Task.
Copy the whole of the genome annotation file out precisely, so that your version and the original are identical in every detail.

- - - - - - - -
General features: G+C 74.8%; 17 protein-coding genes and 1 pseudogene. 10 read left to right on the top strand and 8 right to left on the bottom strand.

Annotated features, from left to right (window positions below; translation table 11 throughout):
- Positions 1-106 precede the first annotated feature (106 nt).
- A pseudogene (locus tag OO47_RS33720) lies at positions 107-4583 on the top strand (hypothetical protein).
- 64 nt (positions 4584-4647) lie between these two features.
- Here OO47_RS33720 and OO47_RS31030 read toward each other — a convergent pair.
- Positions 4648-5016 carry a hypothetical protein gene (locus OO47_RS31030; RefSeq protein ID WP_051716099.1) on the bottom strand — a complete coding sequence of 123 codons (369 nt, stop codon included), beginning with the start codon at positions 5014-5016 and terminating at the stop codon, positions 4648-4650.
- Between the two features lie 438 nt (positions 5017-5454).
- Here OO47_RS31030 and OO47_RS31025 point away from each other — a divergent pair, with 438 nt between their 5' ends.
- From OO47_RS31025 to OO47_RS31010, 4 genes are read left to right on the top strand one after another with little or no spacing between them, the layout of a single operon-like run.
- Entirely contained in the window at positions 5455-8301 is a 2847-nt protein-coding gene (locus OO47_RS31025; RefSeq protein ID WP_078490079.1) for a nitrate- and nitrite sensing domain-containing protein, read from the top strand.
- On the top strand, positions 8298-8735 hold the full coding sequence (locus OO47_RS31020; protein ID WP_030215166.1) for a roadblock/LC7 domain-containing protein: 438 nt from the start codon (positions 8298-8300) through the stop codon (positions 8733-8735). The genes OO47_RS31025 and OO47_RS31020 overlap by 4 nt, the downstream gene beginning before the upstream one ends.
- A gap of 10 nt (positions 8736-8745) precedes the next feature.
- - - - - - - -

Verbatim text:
General features: G+C 74.8%; 17 protein-coding genes and 1 pseudogene. 10 read left to right on the top strand and 8 right to left on the bottom strand.

Annotated features, from left to right (window positions below; translation table 11 throughout):
- Positions 1-106 precede the first annotated feature (106 nt).
- A pseudogene (locus tag OO47_RS33720) lies at positions 107-4583 on the top strand (hypothetical protein).
- 64 nt (positions 4584-4647) lie between these two features.
- Here OO47_RS33720 and OO47_RS31030 read toward each other — a convergent pair.
- Positions 4648-5016 carry a hypothetical protein gene (locus OO47_RS31030; RefSeq protein ID WP_051716099.1) on the bottom strand — a complete coding sequence of 123 codons (369 nt, stop codon included), beginning with the start codon at positions 5014-5016 and terminating at the stop codon, positions 4648-4650.
- Between the two features lie 438 nt (positions 5017-5454).
- Here OO47_RS31030 and OO47_RS31025 point away from each other — a divergent pair, with 438 nt between their 5' ends.
- From OO47_RS31025 to OO47_RS31010, 4 genes are read left to right on the top strand one after another with little or no spacing between them, the layout of a single operon-like run.
- Entirely contained in the window at positions 5455-8301 is a 2847-nt protein-coding gene (locus OO47_RS31025; RefSeq protein ID WP_078490079.1) for a nitrate- and nitrite sensing domain-containing protein, read from the top strand.
- On the top strand, positions 8298-8735 hold the full coding sequence (locus OO47_RS31020; protein ID WP_030215166.1) for a roadblock/LC7 domain-containing protein: 438 nt from the start codon (positions 8298-8300) through the stop codon (positions 8733-8735). The genes OO47_RS31025 and OO47_RS31020 overlap by 4 nt, the downstream gene beginning before the upstream one ends.
- A gap of 10 nt (positions 8736-8745) precedes the next feature.